Dilaab’s quixotic campaign | Inquirer News

Dilaab’s quixotic campaign

At the third quarterly meeting of the Cebu Citizens-Press Council that I attended upon the invitation of this paper’s publisher, Eileen Mangubat, I could almost hear the snickers of some media colleagues when a young woman stood up to give updates about a citizens’ campaign against vote-buying.

The “I Vote Good” campaign is spearheaded by the Circles of Discernment for Empowerment, a focus group created by the Dilaab Foundation. For brevity, I will call it Circles. It is led by Jenny Lea Tan, who together with other young volunteers, educate people against the evils of vote selling and vote buying.


The “I Vote Good” drive also encourages people to use the LASER test (for lifestyle, action, supporters, election conduct and reputation)  to ascertain the moral rectitude and competence of candidates who will be up for judgement by voters 11 days from now.

Volunteers have gone around barangays in Cebu, Mandaue and Talisay cities to give pep talks on clean and honest elections.  To catch the interest of people especially in marginalized communities, Dilaab founder Fr. Carmelo Diola has come up with a catchphrase, “Usa ka adlawng kalipay, tulo ka tuig nga pagmahay.” One day of happiness, three years of remorse.


It’s a catchy slogan all right, but I think it’s not just three years of suffering when people elect an incompetent and corrupt candidate because once in office, he will see to it that other family members will inherit his position and then build a political dynasty that will rule for generations.

Dili kaha mas haum og tukma ang, “usa ka adlawng kalipay, tibuok kinabuhi nga pagmahay”?

Vote buying, like violence and electoral fraud is a reality in Philippine elections and as a political observer for many decades, I can’t recall an election, whether barangay, local or national, which has not been mired in the so-called three G’s: guns, goons and gold.

Nowadays, the gold could not just buy  votes but also the technology employed in the computerized election and canvassing, according to some quarters.  That is quite speculative because if a politician were to resort to that kind of fraud, he can only do so on a limited scale, meaning he can only achieve the desired results if he tampers with the Precinct Count Optical Scan (PCOS– machines on a wide scale—and therein lies the rub, the risk that the deception would be exposed and everything would go  kaput.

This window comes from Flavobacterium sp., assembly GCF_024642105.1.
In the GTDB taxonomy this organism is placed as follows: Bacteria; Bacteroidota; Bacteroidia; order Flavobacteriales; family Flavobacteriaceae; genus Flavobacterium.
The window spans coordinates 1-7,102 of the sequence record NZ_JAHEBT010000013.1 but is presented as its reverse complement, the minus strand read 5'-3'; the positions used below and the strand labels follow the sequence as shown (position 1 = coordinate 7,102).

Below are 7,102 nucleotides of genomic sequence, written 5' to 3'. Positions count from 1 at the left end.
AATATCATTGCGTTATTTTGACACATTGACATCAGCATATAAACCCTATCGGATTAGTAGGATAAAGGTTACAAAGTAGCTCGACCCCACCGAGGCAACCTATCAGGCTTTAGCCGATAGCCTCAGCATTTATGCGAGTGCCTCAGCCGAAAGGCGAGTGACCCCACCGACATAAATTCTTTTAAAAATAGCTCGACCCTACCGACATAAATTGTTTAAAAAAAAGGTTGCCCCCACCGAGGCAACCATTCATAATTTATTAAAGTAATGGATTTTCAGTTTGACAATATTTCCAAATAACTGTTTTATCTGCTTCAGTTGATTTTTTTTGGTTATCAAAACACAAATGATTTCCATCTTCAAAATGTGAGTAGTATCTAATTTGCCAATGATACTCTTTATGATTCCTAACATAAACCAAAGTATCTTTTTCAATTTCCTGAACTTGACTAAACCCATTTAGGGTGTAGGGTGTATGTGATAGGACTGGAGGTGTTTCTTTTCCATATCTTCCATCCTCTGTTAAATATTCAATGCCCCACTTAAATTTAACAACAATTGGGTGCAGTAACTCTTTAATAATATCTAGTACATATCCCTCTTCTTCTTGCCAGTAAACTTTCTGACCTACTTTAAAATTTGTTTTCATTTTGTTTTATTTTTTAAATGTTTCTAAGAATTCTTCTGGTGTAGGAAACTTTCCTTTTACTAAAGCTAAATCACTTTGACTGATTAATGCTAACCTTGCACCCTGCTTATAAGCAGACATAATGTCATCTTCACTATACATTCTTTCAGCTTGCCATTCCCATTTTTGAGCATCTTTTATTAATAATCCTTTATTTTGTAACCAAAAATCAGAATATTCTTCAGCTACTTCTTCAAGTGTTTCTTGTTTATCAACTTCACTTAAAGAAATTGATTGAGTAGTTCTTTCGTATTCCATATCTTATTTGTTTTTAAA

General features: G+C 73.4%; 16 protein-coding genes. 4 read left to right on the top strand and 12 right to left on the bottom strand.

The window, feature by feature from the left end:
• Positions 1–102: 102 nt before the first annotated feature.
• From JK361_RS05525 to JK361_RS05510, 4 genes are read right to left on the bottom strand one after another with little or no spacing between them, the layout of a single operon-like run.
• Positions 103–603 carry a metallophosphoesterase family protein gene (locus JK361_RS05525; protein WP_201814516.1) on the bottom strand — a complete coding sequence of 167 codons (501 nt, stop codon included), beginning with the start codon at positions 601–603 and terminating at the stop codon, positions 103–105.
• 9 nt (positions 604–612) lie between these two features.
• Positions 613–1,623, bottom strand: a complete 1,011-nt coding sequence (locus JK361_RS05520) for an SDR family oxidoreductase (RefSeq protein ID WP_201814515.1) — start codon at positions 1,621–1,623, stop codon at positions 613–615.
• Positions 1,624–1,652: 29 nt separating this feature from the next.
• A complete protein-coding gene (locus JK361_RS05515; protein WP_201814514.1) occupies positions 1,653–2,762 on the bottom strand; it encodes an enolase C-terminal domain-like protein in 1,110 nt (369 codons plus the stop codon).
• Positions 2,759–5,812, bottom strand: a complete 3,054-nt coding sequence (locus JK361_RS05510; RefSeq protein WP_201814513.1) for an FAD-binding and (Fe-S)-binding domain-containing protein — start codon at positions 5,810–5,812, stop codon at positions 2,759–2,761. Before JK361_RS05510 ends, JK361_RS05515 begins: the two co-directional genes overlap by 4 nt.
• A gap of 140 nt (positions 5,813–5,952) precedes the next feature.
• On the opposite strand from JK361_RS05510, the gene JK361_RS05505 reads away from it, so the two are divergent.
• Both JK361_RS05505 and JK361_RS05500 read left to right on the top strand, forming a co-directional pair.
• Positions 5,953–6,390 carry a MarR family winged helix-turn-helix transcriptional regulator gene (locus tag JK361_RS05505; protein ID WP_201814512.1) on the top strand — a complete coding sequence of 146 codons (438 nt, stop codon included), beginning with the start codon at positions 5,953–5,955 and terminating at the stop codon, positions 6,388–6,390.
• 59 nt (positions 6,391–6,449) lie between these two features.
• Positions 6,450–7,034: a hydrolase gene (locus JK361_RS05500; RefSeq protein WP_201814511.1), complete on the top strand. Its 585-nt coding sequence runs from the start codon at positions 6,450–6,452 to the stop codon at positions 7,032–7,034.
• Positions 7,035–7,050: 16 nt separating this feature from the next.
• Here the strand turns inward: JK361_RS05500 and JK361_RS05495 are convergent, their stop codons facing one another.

In my view, voters’ education that derives from Christian values is still the best approach to reform the system.

In 2001, the vote buying rate was  said to be at P200 to P300 per voter.  In the 2004 presidential elections, I almost fell off my seat after it was reported that the rate shot up to a minimum of P500 per voter. My household helper who hails from Siargao island told me that in her hometown, some people receive money practically from all candidates and make as much as P8,000 during elections.  She said that candidates who don’t have resources can still manage to give away groceries.

Let’s face it, people who live in the fringes of society—and they number in the millions in our country –  do not understand the intricacies of governance and will always look at some ways to make money for which  the elections provide them with such opportunities.


Even people who earn salaries will find the dictum, “If you can’t lick them, join them” practical because they know it has become part and parcel of the system.  Indeed, a few hundreds or thousands of pesos could go a long way—anyway, these politicians are all the same, puli-puli rag panikas (politicians take turns in deceiving the people).

With that kind of mindset, I’m not surprised that in a recent poll conducted among voting age respondents in Butuan City, 80 percent of 1,833 said they were willing to receive money in exchange for votes in the May 2013 elections.

At least 32 percent of the respondents were youth voters (age 18 to 35) and of the number, 50 percent said they would use the money for cellphone load, frolicking, alcoholic drinks and to pay debts.

Those of us who have lived through the martial law era will admit to some frustrations and  distrust in the political system, but I still think that it served the purpose of checking what the politicians are doing.

However, the result of the FSUU survey is appalling because it implies that many young people don’t have any values and that an election has become a convenient tool to feed their whims and caprices. How many of them have seen their elders sell their votes? How many of them have in fact been used as support groups of politicians in buying votes?

That is why even if Dilaab’s cause maybe viewed as quixotic or unrealistic, I fully support the campaign. To allow vote buying to be part of the electoral system is to embrace evil.

I hope the zeal of Jenny and her colleagues will draw other young people to the moral cause.  I think the worst sin that today’s leaders and older people can do to the next generation is to leave them without moral direction and hope.

Results cannot be expected overnight, but paraphrasing the words of Fr. Diola, we just have to do it “one conscience, one family and one sitio” at a time.

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TAGS: Elections 2013, vote-buying
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